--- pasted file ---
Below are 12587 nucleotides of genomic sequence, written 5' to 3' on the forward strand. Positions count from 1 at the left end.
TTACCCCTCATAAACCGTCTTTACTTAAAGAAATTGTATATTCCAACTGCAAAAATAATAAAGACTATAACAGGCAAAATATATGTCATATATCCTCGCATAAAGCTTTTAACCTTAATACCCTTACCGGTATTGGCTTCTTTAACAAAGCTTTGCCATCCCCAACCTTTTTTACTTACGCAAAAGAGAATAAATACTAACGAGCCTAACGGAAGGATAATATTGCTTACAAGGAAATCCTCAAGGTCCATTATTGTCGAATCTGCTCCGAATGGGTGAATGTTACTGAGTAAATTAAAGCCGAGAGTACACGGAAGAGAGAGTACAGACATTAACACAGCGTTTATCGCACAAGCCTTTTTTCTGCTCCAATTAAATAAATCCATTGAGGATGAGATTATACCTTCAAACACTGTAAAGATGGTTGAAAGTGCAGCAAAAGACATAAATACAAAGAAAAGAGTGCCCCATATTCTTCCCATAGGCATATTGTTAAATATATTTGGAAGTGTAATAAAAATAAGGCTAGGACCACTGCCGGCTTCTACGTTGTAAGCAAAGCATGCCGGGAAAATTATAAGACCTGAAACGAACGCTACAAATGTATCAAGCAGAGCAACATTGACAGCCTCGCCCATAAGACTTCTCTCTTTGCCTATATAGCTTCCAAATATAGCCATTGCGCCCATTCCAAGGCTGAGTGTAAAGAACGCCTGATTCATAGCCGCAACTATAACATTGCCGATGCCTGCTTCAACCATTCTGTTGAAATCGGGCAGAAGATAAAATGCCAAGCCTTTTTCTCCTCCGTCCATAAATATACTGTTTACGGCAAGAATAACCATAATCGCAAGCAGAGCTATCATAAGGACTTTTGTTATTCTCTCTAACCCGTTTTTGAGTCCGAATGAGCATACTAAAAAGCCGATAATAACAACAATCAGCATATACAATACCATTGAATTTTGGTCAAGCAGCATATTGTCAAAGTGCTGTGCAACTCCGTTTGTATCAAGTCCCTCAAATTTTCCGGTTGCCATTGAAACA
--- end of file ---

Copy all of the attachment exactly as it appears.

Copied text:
Below are 12587 nucleotides of genomic sequence, written 5' to 3' on the forward strand. Positions count from 1 at the left end.
TTACCCCTCATAAACCGTCTTTACTTAAAGAAATTGTATATTCCAACTGCAAAAATAATAAAGACTATAACAGGCAAAATATATGTCATATATCCTCGCATAAAGCTTTTAACCTTAATACCCTTACCGGTATTGGCTTCTTTAACAAAGCTTTGCCATCCCCAACCTTTTTTACTTACGCAAAAGAGAATAAATACTAACGAGCCTAACGGAAGGATAATATTGCTTACAAGGAAATCCTCAAGGTCCATTATTGTCGAATCTGCTCCGAATGGGTGAATGTTACTGAGTAAATTAAAGCCGAGAGTACACGGAAGAGAGAGTACAGACATTAACACAGCGTTTATCGCACAAGCCTTTTTTCTGCTCCAATTAAATAAATCCATTGAGGATGAGATTATACCTTCAAACACTGTAAAGATGGTTGAAAGTGCAGCAAAAGACATAAATACAAAGAAAAGAGTGCCCCATATTCTTCCCATAGGCATATTGTTAAATATATTTGGAAGTGTAATAAAAATAAGGCTAGGACCACTGCCGGCTTCTACGTTGTAAGCAAAGCATGCCGGGAAAATTATAAGACCTGAAACGAACGCTACAAATGTATCAAGCAGAGCAACATTGACAGCCTCGCCCATAAGACTTCTCTCTTTGCCTATATAGCTTCCAAATATAGCCATTGCGCCCATTCCAAGGCTGAGTGTAAAGAACGCCTGATTCATAGCCGCAACTATAACATTGCCGATGCCTGCTTCAACCATTCTGTTGAAATCGGGCAGAAGATAAAATGCCAAGCCTTTTTCTCCTCCGTCCATAAATATACTGTTTACGGCAAGAATAACCATAATCGCAAGCAGAGCTATCATAAGGACTTTTGTTATTCTCTCTAACCCGTTTTTGAGTCCGAATGAGCATACTAAAAAGCCGATAATAACAACAATCAGCATATACAATACCATTGAATTTTGGTCAAGCAGCATATTGTCAAAGTGCTGTGCAACTCCGTTTGTATCAAGTCCCTCAAATTTTCCGGTTGCCATTGAAACA